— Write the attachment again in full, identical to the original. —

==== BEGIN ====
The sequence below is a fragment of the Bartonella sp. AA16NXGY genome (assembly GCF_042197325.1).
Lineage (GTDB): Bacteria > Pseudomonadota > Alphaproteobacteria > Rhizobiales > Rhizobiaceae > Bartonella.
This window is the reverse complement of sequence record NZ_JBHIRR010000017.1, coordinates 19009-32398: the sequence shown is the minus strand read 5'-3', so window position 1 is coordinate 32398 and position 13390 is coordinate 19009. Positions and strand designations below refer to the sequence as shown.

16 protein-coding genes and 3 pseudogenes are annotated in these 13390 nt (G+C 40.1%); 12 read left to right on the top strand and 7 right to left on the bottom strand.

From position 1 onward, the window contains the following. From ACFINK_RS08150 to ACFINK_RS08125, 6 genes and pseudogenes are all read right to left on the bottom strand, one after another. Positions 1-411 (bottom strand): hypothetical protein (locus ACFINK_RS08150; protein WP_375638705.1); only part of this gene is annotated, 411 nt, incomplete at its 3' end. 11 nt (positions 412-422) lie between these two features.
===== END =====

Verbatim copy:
The sequence below is a fragment of the Bartonella sp. AA16NXGY genome (assembly GCF_042197325.1).
Lineage (GTDB): Bacteria > Pseudomonadota > Alphaproteobacteria > Rhizobiales > Rhizobiaceae > Bartonella.
This window is the reverse complement of sequence record NZ_JBHIRR010000017.1, coordinates 19009-32398: the sequence shown is the minus strand read 5'-3', so window position 1 is coordinate 32398 and position 13390 is coordinate 19009. Positions and strand designations below refer to the sequence as shown.

16 protein-coding genes and 3 pseudogenes are annotated in these 13390 nt (G+C 40.1%); 12 read left to right on the top strand and 7 right to left on the bottom strand.

From position 1 onward, the window contains the following. From ACFINK_RS08150 to ACFINK_RS08125, 6 genes and pseudogenes are all read right to left on the bottom strand, one after another. Positions 1-411 (bottom strand): hypothetical protein (locus ACFINK_RS08150; protein WP_375638705.1); only part of this gene is annotated, 411 nt, incomplete at its 3' end. 11 nt (positions 412-422) lie between these two features.